Sixteen-year-old Beatrix Alerte was shocked to learn last year that common cosmetic and beauty brands often use ingredients derived from animal products, like whale blubber and vomit (ambergris).
One of her favorite parts of her beauty routine is jazzing up her lips - so she decided to research how to create a glamorous, sturdy lip gloss that is vegan and cruelty-free. Now, Alerte is expanding her plant-based gloss into a business, called Trixx Trendz.
"I'm a YouTuber, so I promote my own lip gloss through my channel, and I also sell locally if you go to my school or if you're in the Miami range," said Alerte, who attends William H. Turner Technical High.
Alerte is just one of the many South Florida youth entrepreneurs who are realizing they don't necessarily need a gatekeeper to hand over the keys to a successful business.
This week, over 500 students as young as 10 showed up with business pitches and iron-pressed jackets to an annual Youth Economic Development Conference at Miami Dade College’s North and Homestead campuses. It was hosted by an Overtown-based organization known as Urgent Inc. that aims to economically empower youths and create a community ripple-effect. The theme: "Making Money Moves."
Thirteen-year-old author, entrepreneur and philanthropist Taylor Moxey was a keynote speaker as the conference opened. She said entrepreneurship can happen from even a small amount of money.
"My business actually started with a $40 dollar - it didn't start with a huge, mass amount of money," Moxey said. "It was a loan that I signed on a napkin with my parents, basically my first contract."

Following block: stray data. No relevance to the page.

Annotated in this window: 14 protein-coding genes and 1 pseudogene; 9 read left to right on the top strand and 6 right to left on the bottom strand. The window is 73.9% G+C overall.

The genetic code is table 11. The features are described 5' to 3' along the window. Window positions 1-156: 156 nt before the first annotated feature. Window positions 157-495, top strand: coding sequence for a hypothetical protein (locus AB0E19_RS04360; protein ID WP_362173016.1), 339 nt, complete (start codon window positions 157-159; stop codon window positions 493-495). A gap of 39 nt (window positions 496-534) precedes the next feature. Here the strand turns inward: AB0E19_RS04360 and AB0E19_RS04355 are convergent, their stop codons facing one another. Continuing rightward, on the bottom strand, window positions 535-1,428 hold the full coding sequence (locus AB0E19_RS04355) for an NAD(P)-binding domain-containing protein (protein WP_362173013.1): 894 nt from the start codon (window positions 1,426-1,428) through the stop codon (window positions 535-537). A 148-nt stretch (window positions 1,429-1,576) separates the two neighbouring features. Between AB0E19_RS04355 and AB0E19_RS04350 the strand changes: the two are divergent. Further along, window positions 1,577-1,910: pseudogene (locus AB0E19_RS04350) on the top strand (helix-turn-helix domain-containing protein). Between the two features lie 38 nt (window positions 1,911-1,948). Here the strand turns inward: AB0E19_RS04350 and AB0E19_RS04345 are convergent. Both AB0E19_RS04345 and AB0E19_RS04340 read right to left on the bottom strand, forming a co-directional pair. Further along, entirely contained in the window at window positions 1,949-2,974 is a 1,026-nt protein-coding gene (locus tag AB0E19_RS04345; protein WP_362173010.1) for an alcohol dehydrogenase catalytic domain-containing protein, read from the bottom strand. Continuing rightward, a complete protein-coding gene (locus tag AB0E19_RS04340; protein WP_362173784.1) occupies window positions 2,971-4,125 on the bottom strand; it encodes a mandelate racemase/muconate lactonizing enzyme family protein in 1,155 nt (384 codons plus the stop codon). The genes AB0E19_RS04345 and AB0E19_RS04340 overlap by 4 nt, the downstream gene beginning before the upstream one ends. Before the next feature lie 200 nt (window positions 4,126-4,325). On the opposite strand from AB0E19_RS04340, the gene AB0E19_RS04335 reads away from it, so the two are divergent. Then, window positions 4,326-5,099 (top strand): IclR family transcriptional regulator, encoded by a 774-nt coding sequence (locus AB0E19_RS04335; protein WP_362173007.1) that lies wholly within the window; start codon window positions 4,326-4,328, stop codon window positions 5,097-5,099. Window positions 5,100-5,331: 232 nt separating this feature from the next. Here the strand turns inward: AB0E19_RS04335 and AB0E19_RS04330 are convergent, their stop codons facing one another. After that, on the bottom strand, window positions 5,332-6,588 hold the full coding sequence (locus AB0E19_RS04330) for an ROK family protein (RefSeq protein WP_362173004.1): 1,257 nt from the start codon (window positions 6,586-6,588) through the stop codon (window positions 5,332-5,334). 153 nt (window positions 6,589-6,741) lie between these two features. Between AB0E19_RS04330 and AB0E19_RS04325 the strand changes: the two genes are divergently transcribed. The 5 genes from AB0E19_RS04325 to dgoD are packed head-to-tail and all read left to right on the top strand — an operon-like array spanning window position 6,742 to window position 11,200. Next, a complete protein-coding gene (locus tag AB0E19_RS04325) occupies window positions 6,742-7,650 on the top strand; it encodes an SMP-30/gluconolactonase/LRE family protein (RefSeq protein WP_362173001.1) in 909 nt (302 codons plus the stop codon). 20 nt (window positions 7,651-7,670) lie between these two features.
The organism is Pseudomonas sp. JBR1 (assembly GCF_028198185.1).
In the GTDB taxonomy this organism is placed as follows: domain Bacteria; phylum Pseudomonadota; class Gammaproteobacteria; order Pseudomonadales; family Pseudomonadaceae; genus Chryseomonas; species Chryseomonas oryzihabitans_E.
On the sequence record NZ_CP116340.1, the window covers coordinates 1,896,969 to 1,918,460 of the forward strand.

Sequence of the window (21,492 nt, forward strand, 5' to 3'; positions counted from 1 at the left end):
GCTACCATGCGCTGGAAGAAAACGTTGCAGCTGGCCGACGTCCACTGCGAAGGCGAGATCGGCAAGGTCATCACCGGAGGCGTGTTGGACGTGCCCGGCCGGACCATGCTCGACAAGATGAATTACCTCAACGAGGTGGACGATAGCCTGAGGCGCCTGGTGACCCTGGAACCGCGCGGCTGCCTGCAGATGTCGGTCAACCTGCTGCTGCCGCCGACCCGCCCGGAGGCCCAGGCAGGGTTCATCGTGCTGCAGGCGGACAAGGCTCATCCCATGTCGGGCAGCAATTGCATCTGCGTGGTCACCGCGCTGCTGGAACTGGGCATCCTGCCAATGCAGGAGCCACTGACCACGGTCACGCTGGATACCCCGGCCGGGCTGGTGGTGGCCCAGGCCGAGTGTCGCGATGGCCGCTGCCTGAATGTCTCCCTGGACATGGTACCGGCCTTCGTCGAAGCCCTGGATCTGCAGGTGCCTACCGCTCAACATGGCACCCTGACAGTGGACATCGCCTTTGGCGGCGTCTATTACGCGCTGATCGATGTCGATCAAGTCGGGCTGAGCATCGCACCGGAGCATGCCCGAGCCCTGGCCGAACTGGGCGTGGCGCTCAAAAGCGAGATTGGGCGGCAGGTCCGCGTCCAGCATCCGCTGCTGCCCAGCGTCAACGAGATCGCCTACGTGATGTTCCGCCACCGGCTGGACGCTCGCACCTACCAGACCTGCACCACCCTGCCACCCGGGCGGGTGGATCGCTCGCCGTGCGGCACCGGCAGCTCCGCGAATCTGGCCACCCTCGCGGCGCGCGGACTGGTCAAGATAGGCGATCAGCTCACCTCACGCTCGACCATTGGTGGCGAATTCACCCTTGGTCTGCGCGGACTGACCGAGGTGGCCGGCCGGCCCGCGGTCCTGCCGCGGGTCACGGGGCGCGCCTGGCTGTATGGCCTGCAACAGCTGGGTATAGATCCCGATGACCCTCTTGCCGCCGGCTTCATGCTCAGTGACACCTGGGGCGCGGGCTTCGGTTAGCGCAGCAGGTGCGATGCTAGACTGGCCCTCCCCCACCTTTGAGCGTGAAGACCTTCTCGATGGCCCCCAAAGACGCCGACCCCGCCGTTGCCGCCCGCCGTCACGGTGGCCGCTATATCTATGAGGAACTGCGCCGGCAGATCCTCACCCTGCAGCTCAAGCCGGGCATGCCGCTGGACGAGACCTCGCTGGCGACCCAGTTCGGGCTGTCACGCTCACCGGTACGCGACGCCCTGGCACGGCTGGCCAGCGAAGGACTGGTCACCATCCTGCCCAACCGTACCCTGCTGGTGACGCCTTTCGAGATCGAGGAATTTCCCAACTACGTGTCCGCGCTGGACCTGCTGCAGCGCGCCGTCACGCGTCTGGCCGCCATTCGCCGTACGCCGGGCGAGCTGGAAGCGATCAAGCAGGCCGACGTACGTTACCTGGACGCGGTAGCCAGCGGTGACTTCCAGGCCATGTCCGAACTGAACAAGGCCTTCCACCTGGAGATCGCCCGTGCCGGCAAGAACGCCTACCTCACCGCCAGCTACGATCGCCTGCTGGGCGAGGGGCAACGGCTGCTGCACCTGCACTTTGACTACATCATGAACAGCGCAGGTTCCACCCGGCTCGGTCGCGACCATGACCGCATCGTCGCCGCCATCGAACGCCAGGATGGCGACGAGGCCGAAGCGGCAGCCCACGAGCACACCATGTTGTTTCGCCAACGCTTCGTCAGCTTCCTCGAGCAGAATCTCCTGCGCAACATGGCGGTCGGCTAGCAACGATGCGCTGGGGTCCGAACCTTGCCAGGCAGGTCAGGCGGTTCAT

When she was seven years old, Moxey started baking cupcakes and brownies under her company, 'Taylor the Chef.' As her brand grew, she decided to write a book called "The Adventures of Taylor the Chef," which eventually made it onto a Times Square jumbotron for about 12 hours.
Many at the conference also pitched business plans to compete for a cash prize out of a $1,000 pool.
The William H. Turner Tech trio of Martin Eugene, Leonce Luma and Mandy St. Simon are also working on manufacturing plans for a new culturally-inclusive clothing line called 'Lumar.' All three founders are hustling to hopefully start production next week and see their designs come to life.
From a family of immigrants, Eugene said 'Lumar' is focused on incorporating many Central American and Caribbean South Florida cultures into the clothing line - and hope to eventually include others, like Chinese and Japanese.
"I am half Latino, and Haitian and Jamaican - and this clothing line is really important to me," Eugene said. "It actually allows me to show people where I’m coming from, what makes all of us special."
Funds for the conference come from organizations like The Children's Trust, Royal Caribbean and the Southeast Overtown Park West Community Redevelopment Agency.